It's tough to make a criticism of a Nats convention hotel here in the USA without coming off as a bit whiny. We're simply at the mercy of the venue the host chooses to use. They, on the other hand are at the mercy of the "calculus" Nick describes in balancing costs vs. what we cheap model building convention goers are willing to pay (and we make Scotts look like drunken sailors! !) And, the E-board, who ultimately decides which host gets to throw the Nats is at the mercy of who bids, IF more than one host does for any particular year.... Are some hotels and "chains" better than others? Sure...and even within certain chains some franchise owners are better than others, so that's why one Marriott might not measure up to another. It's tough to beat Embassy Suites...I mean- FREE HAPPY HOUR and FREE BREAKFAST!?? But not every city/host has one of those available. And, some cities have great convention centers but NO connecting hotels, meaning we have to walk more than we want. And parking? Heck, we've been VERY fortunate for the most part so far....I paid $65+/day in downtown Philly this last summer (off site too)! I cannot recall any convention approaching that (yet). Want to talk Nats hotels? How about the MOTEL used in DC in the 80's? How about the Phoenix show hotel where we had to walk 3 blocks in 100+degrees to get to the convention center (but there were nude statues to cavort on along the way....)? Or the hotel (Oklahoma?) where the second floor on one side of the main lobby didn't connect to the 2nd floor on the OTHER side of the lobby (very sad story behind that one actually)? Or the downtown Miami hotel where you might not want to linger in the parking lot or tour the neighborhood it was in? Or the St. Louis hotel that had banquet rooms SO small that many of us had to watch the awards via closed circuit TV? And those are just MY experiences..... The solution is to simply reserve and stay where it suits you. While most modelers actually scrimp and save a few bucks by opting for a local motel and NOT staying at the convention hotel; you can always book yourself into a hotel with ALL the amenities you're seeking, even if it costs a few bucks more per night. Don't like walking? Find a cheaper motel and use the difference for cab fare back and forth. In other words, MAKE it work out so you get what you want or need when it's not handed to you. The bottom line is that every host does the best they can to give the best "bang for the buck". Some hosts are simply better off when it comes to a hotel chain and convention center combo. Others have to take what they can and make the best of it. I've never know ANY of them to not try to give us the best that they can for the price range we've all become accustomed to expect for a Nats. We're accustomed to "rock bottom" prices and we've actually been spoiled more often than not for those low prices! And as for working a "deal" with a chain.....that's been tried and tried. The sad truth is that IPMSUSA is not worth their time and effort, especially when they look at all of the other business conventions that use more room nights and less floor space than we do. We come with some baggage (space needs) that most conventions our size don't; and we just cannot compare or compete with the others. And then there's the fact we tip lousy.......so do NOT look for us to work any deal with anyone nationally anytime soon. I have to agree that in the end, it's the SHOW that sticks in my mind more than any hotel room much more often than not. And, even the shows with less than ideal hotels often seem to become funny stories and flavorful backdrops to those shows where we had to be inconvenienced a bit. GIL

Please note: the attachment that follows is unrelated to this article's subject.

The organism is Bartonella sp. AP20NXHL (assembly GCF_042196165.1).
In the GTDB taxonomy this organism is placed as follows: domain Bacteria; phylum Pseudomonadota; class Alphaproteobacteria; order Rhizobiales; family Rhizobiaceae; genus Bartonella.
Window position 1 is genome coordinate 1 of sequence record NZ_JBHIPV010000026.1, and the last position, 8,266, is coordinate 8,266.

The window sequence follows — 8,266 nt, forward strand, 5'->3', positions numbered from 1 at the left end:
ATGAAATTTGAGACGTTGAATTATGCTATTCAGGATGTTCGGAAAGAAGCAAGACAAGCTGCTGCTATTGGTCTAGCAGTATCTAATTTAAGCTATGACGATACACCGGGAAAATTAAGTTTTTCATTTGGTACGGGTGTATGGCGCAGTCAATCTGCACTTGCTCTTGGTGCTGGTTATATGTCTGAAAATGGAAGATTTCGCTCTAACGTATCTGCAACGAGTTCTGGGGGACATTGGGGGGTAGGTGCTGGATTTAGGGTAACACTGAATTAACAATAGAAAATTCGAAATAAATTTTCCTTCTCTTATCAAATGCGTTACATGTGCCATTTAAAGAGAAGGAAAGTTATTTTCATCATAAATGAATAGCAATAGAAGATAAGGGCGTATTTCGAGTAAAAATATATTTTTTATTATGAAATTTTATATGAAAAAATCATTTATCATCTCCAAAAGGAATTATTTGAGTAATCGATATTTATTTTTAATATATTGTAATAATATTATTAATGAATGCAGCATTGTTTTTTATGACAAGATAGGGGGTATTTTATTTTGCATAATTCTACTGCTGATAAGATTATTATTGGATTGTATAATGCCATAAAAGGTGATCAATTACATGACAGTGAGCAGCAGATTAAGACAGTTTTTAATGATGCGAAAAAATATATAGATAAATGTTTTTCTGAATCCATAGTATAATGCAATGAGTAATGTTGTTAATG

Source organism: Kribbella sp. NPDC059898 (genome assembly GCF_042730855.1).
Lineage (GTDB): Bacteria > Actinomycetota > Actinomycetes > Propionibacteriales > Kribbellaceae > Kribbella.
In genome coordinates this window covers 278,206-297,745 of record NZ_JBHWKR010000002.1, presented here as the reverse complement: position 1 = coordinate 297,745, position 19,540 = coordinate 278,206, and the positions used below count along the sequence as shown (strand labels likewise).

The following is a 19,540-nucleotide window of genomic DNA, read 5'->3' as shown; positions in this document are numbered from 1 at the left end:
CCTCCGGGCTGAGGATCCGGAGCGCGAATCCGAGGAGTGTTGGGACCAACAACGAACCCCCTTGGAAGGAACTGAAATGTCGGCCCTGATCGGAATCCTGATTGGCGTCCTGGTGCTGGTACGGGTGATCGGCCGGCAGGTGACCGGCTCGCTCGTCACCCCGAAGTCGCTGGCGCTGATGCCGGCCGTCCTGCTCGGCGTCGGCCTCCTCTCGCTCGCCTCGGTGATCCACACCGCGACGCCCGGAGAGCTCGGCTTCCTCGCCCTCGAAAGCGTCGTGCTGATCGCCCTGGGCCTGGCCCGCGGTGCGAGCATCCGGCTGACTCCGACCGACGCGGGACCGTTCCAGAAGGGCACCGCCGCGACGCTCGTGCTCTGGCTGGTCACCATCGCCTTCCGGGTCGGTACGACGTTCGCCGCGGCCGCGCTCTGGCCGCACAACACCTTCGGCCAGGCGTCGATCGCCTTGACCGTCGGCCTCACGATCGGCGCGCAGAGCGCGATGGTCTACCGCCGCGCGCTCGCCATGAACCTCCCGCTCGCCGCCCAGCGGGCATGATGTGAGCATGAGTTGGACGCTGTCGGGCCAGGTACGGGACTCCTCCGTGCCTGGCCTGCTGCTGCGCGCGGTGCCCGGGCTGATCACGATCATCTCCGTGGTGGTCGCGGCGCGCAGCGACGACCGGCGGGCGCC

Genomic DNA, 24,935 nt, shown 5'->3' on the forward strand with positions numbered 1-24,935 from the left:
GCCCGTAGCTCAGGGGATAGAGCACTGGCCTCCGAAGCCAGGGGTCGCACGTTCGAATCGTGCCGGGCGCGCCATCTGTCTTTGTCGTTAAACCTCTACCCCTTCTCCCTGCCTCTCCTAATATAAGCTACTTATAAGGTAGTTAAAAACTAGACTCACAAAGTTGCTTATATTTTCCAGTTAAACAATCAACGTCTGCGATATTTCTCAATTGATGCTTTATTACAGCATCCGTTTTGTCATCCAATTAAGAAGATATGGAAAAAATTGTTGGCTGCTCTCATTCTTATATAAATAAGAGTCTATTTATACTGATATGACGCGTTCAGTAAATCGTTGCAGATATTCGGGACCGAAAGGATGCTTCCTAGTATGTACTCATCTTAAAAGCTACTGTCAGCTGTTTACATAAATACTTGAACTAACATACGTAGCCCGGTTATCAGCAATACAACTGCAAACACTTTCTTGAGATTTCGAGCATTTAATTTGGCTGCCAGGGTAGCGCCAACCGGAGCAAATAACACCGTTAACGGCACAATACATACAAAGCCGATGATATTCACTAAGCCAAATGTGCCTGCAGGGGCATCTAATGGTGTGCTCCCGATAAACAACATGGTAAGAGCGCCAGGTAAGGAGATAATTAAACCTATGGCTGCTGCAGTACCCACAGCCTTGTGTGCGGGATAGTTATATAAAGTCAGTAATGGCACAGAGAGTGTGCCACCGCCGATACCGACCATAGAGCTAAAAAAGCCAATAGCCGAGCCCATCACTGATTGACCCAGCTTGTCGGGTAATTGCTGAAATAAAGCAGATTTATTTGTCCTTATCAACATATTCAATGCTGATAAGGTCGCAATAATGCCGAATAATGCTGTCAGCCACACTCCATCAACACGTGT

44. 1 point
    In part, because of low pay in certain jobs. But in places like convention hotels, many guests are on an expense account and tip bigger because it is not directly out of their pocket. The hotel staff tends to believe ALL convention goers are that way. Dak
  45. 1 point
    For me it was with transparent green from Vallejo mixed with future. SPRAY... not enough... SPRAY... not enough...SPRAY... ARRRGGHHH too much. 😞 😉
  46. 1 point
    Very cool build!!
  47. 1 point
    Here it is. Finished it back in early December. The Paper belly tank is from the 1/72 Italeri P-47N kit Paint is RAF Dk Green over RAF sky gray. Modelmaster enamels with Testor's dullcote. Decals are Superscale 72-886 First time for me posting pictures on this forum. Thanks for your feedback back in October. Got 3rd in our local P-47 contest.
  48. 1 point